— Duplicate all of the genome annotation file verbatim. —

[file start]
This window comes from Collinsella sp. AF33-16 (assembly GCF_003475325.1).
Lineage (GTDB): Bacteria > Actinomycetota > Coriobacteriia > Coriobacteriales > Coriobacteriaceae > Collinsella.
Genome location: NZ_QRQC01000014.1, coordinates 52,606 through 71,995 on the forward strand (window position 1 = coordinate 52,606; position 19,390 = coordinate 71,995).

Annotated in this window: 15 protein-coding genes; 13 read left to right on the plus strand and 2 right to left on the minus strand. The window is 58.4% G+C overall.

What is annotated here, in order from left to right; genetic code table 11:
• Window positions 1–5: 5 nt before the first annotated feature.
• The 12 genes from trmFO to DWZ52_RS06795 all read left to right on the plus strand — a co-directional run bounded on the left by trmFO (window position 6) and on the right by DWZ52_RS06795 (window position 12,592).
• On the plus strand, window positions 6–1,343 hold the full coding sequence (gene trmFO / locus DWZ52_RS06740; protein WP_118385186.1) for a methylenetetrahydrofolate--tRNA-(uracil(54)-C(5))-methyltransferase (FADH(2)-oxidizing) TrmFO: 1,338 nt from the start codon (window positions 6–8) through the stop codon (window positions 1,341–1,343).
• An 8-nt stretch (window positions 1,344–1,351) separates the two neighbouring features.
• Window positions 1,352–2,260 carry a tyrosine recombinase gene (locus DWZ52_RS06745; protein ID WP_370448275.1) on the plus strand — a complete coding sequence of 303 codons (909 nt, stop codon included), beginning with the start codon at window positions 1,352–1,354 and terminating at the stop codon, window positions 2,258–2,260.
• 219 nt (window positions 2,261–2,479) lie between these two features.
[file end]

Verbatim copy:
This window comes from Collinsella sp. AF33-16 (assembly GCF_003475325.1).
Lineage (GTDB): Bacteria > Actinomycetota > Coriobacteriia > Coriobacteriales > Coriobacteriaceae > Collinsella.
Genome location: NZ_QRQC01000014.1, coordinates 52,606 through 71,995 on the forward strand (window position 1 = coordinate 52,606; position 19,390 = coordinate 71,995).

Annotated in this window: 15 protein-coding genes; 13 read left to right on the plus strand and 2 right to left on the minus strand. The window is 58.4% G+C overall.

What is annotated here, in order from left to right; genetic code table 11:
• Window positions 1–5: 5 nt before the first annotated feature.
• The 12 genes from trmFO to DWZ52_RS06795 all read left to right on the plus strand — a co-directional run bounded on the left by trmFO (window position 6) and on the right by DWZ52_RS06795 (window position 12,592).
• On the plus strand, window positions 6–1,343 hold the full coding sequence (gene trmFO / locus DWZ52_RS06740; protein WP_118385186.1) for a methylenetetrahydrofolate--tRNA-(uracil(54)-C(5))-methyltransferase (FADH(2)-oxidizing) TrmFO: 1,338 nt from the start codon (window positions 6–8) through the stop codon (window positions 1,341–1,343).
• An 8-nt stretch (window positions 1,344–1,351) separates the two neighbouring features.
• Window positions 1,352–2,260 carry a tyrosine recombinase gene (locus DWZ52_RS06745; protein ID WP_370448275.1) on the plus strand — a complete coding sequence of 303 codons (909 nt, stop codon included), beginning with the start codon at window positions 1,352–1,354 and terminating at the stop codon, window positions 2,258–2,260.
• 219 nt (window positions 2,261–2,479) lie between these two features.